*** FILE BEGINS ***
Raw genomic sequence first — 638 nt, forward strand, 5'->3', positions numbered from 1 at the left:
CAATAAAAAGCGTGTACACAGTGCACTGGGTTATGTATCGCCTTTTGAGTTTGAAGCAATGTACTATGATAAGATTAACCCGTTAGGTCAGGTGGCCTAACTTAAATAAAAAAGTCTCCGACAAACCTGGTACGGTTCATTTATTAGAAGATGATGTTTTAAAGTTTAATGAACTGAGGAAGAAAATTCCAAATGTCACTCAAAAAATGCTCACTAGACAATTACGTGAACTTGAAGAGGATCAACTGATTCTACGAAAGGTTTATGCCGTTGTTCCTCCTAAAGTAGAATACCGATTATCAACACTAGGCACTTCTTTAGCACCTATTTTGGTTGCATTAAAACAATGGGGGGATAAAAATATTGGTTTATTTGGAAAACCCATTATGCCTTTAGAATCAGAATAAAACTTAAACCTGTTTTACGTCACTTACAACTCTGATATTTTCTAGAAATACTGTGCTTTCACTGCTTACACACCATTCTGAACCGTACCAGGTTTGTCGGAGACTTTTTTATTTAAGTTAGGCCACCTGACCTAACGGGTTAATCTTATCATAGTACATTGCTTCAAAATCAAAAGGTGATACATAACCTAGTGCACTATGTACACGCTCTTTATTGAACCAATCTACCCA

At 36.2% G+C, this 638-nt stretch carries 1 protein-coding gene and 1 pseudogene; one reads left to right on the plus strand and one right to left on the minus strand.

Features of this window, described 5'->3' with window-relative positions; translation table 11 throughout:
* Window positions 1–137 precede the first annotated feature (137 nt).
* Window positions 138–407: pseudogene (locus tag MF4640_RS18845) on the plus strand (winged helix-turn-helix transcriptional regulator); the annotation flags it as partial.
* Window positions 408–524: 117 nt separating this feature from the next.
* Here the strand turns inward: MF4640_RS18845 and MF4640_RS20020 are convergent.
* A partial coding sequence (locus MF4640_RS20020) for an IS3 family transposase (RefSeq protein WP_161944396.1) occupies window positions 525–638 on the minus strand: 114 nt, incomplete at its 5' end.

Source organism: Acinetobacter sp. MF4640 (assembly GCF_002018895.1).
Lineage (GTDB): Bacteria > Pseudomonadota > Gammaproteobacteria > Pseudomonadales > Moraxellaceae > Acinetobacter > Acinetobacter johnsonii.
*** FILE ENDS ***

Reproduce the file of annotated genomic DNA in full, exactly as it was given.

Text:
Raw genomic sequence first — 638 nt, forward strand, 5'->3', positions numbered from 1 at the left:
CAATAAAAAGCGTGTACACAGTGCACTGGGTTATGTATCGCCTTTTGAGTTTGAAGCAATGTACTATGATAAGATTAACCCGTTAGGTCAGGTGGCCTAACTTAAATAAAAAAGTCTCCGACAAACCTGGTACGGTTCATTTATTAGAAGATGATGTTTTAAAGTTTAATGAACTGAGGAAGAAAATTCCAAATGTCACTCAAAAAATGCTCACTAGACAATTACGTGAACTTGAAGAGGATCAACTGATTCTACGAAAGGTTTATGCCGTTGTTCCTCCTAAAGTAGAATACCGATTATCAACACTAGGCACTTCTTTAGCACCTATTTTGGTTGCATTAAAACAATGGGGGGATAAAAATATTGGTTTATTTGGAAAACCCATTATGCCTTTAGAATCAGAATAAAACTTAAACCTGTTTTACGTCACTTACAACTCTGATATTTTCTAGAAATACTGTGCTTTCACTGCTTACACACCATTCTGAACCGTACCAGGTTTGTCGGAGACTTTTTTATTTAAGTTAGGCCACCTGACCTAACGGGTTAATCTTATCATAGTACATTGCTTCAAAATCAAAAGGTGATACATAACCTAGTGCACTATGTACACGCTCTTTATTGAACCAATCTACCCA

At 36.2% G+C, this 638-nt stretch carries 1 protein-coding gene and 1 pseudogene; one reads left to right on the plus strand and one right to left on the minus strand.

Features of this window, described 5'->3' with window-relative positions; translation table 11 throughout:
* Window positions 1–137 precede the first annotated feature (137 nt).
* Window positions 138–407: pseudogene (locus tag MF4640_RS18845) on the plus strand (winged helix-turn-helix transcriptional regulator); the annotation flags it as partial.
* Window positions 408–524: 117 nt separating this feature from the next.
* Here the strand turns inward: MF4640_RS18845 and MF4640_RS20020 are convergent.
* A partial coding sequence (locus MF4640_RS20020) for an IS3 family transposase (RefSeq protein WP_161944396.1) occupies window positions 525–638 on the minus strand: 114 nt, incomplete at its 5' end.

Source organism: Acinetobacter sp. MF4640 (assembly GCF_002018895.1).
Lineage (GTDB): Bacteria > Pseudomonadota > Gammaproteobacteria > Pseudomonadales > Moraxellaceae > Acinetobacter > Acinetobacter johnsonii.